My younger brother Tim and I race through a field of golden sheaves that ends at the river’s edge. After an hour of playing outdoors in the hot, July sun, our clothes are drenched with perspiration. The river is slightly swollen from the previous day’s rain but we remove our clothes and wade into the refreshing water.
“Eddie, Mom said to stay away from the river. Do you think she’ll find out we disobeyed her?”
“Not unless you tell her.” I reply, dipping my head beneath the cool water.
Suddenly, a barking dog appears on the riverbank. A black lab covered with mud.
“Hey girl, where’d you come from?” I ask. “Come on in, you need a bath.” No amount of coaxing moves the dog from her post or silences her barking.
“Wonder who owns her? I don’t remember seein’ a black lab around. Do you?” Tim asks, tossing a piece of floating bark on the bank.
“Nope, let me see if I can get her into the water.”
As I swim toward the bank, Tim shrieks. A backward glance shows a tree limb floating by my brother. The dog stops barking, jumps in, and swims toward Tim who is face down in the water.
“Tim, Tim!” I scream. The current is strong but I manage to reach his side just as the lab grabs his arm and swims toward the opposite bank. I follow. In a minute, we reach the shore. Out of breath, I remove Tim’s arm from the dog’s mouth and pull him onto the grass. Blood oozes from his left temple.
“Tim, wake up. Are you all right?” I yell, shaking his shoulders. He’s breathing but remains unresponsive.
“I need to get help, dog. Stay here and guard Tim, okay?”
The lab barks as though she understands and lies beside Tim. Swimming back across the river, I dress, and run home. Mom is at the sink peeling potatoes. Out of breath from running a half of a mile, I gasp, “Mom, Tim got hit in the head . . . He won’t wake up . . . call the rescue squad.”
Mom spins around from the sink and asks, “What do you mean he got hit in the head? What happened?”
“We were swimming in the river and a tree limb hit him in the head. A dog and I got him out. He’s lying on the opposite side of the riverbank.”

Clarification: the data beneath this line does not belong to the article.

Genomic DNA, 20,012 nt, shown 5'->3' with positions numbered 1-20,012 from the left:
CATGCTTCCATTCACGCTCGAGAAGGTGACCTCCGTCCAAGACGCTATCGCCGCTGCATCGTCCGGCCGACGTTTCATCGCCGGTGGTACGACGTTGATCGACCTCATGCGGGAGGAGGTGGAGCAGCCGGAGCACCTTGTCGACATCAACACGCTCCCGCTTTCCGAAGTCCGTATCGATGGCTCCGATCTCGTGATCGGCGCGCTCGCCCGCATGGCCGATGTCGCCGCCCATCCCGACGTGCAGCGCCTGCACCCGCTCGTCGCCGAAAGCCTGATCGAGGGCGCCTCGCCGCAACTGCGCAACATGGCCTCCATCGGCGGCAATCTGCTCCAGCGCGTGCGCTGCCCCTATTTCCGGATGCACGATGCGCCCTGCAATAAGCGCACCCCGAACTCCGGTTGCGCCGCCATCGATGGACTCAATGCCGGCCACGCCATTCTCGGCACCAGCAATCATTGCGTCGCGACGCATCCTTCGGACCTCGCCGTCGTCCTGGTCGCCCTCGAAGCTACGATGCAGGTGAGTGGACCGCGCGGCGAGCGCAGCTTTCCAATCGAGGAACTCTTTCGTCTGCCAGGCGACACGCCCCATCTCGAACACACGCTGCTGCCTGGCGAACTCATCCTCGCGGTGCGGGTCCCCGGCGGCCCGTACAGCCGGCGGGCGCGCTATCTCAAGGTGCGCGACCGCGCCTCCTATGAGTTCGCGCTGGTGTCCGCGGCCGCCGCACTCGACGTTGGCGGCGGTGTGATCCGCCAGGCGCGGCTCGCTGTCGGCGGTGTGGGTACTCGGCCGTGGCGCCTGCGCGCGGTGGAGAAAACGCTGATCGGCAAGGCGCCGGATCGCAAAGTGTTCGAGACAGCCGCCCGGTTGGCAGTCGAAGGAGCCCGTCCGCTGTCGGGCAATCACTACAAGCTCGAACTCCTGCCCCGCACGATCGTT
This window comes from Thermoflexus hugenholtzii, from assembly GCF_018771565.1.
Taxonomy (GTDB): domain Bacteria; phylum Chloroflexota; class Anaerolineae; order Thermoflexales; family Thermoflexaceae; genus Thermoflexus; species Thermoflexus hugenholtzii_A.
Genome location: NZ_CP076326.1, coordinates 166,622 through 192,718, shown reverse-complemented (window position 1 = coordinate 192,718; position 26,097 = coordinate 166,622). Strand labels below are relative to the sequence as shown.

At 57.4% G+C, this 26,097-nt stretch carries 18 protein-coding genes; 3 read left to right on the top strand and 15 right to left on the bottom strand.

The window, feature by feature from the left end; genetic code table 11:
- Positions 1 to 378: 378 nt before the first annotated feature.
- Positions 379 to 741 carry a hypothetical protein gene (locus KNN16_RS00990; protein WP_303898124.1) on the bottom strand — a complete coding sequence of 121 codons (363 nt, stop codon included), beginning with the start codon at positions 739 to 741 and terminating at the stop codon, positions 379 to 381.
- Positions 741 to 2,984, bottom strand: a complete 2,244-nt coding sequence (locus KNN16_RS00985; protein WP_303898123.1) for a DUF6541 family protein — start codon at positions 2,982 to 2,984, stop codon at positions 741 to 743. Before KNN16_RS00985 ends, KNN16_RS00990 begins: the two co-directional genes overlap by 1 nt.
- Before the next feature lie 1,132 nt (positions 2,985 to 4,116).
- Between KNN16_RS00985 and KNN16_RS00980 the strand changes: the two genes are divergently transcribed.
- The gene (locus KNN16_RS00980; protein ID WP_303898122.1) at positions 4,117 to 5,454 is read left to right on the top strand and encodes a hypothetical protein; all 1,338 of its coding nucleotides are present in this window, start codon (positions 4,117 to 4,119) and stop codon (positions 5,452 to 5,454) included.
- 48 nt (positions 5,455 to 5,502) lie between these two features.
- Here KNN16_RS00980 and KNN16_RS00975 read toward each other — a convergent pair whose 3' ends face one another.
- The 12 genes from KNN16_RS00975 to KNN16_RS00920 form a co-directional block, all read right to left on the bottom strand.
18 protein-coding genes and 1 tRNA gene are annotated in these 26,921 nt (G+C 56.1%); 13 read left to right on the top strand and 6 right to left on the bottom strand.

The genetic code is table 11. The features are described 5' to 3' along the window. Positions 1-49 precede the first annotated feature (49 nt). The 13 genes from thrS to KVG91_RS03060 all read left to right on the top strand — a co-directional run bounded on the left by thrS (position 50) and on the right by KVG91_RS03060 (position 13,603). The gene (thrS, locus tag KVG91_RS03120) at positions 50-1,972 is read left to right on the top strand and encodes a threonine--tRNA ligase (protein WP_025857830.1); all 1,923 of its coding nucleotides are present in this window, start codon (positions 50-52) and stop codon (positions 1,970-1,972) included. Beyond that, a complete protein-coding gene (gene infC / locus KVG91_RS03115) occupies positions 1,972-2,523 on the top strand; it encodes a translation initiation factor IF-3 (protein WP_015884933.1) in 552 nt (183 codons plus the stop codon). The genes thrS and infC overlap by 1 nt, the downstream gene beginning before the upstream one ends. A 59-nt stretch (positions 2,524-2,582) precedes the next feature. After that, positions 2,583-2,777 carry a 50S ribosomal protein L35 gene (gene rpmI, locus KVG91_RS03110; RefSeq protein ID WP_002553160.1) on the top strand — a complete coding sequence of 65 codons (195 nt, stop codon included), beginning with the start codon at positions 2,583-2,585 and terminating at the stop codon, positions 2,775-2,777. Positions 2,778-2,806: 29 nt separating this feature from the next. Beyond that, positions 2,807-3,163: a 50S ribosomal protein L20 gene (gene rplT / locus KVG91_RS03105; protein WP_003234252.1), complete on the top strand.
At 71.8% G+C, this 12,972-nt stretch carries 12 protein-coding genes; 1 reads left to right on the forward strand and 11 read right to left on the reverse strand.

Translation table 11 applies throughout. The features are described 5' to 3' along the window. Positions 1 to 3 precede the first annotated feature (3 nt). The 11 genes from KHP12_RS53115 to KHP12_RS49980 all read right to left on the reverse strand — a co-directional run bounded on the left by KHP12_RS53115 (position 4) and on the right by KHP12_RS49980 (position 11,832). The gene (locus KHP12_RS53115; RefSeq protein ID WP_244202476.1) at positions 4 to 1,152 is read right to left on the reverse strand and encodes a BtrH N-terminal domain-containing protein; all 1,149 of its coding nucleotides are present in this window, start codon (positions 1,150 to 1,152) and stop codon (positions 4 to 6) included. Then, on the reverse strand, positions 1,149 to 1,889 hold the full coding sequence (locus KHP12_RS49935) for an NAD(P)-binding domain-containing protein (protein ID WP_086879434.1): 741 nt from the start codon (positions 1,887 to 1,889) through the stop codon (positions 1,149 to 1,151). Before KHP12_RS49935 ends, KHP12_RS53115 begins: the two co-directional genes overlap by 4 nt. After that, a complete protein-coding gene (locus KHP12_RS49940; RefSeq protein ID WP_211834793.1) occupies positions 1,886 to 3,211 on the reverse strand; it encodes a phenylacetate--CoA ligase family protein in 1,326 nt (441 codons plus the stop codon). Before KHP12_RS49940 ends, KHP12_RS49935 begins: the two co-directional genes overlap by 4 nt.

Mom’s hand trembles as she dials 911 and briefly answers a few questions before hanging up and calling Dad.
“The rescue squad will be here in a few minutes. You wait here and lead them to Tim. I’m going to him now.”
Mom runs to the hall closet and selects two blankets before dashing to her car.
In ten minutes, the rescue squad arrives and I direct them to Tim’s location. Mom sits beside him and the black dog, which has a large stomach gash.
“He awakened for a few minutes before drifting off again.” Mom tells the EMTs as she stands to allow them room to examine Tim.
“Mom, I’m sorry. It was my fault.” I whine, leaning on her shoulder.
“We’ll talk about it later, Eddie.” Mom says as she pats my arm.
In the afternoon, Mom, Dad, and I learn from Dr. Hume that Tim has a concussion but will recover in a week or two.
“He is a lucky boy.” Dr. Hume says. "His guardian angel was with him.”
A nurse walks in the waiting room and says, “The EMTs dropped off the dog at the animal hospital. A veterinarian sutured close the large cut on her stomach and found a chip in her ear. She belongs to a couple in California who says she has been missing three months. They sure are anxious to get her back. Last year she saved the family from their burning house. Her name is Angel.”
“Our mutual friend’s name fits her well.” Mom says. “Let’s stop by the animal clinic. We can call the family and get their permission to keep her at home until they arrive.”
“That’s a great idea, Mom.” I say as I hold open the car door.
“Yes it is Eddie and we can talk about why you disobeyed your mother this morning. I’m sure you have a good excuse.”
I close the car door, and we drive off to the animal clinic to see our Guardian Angel.
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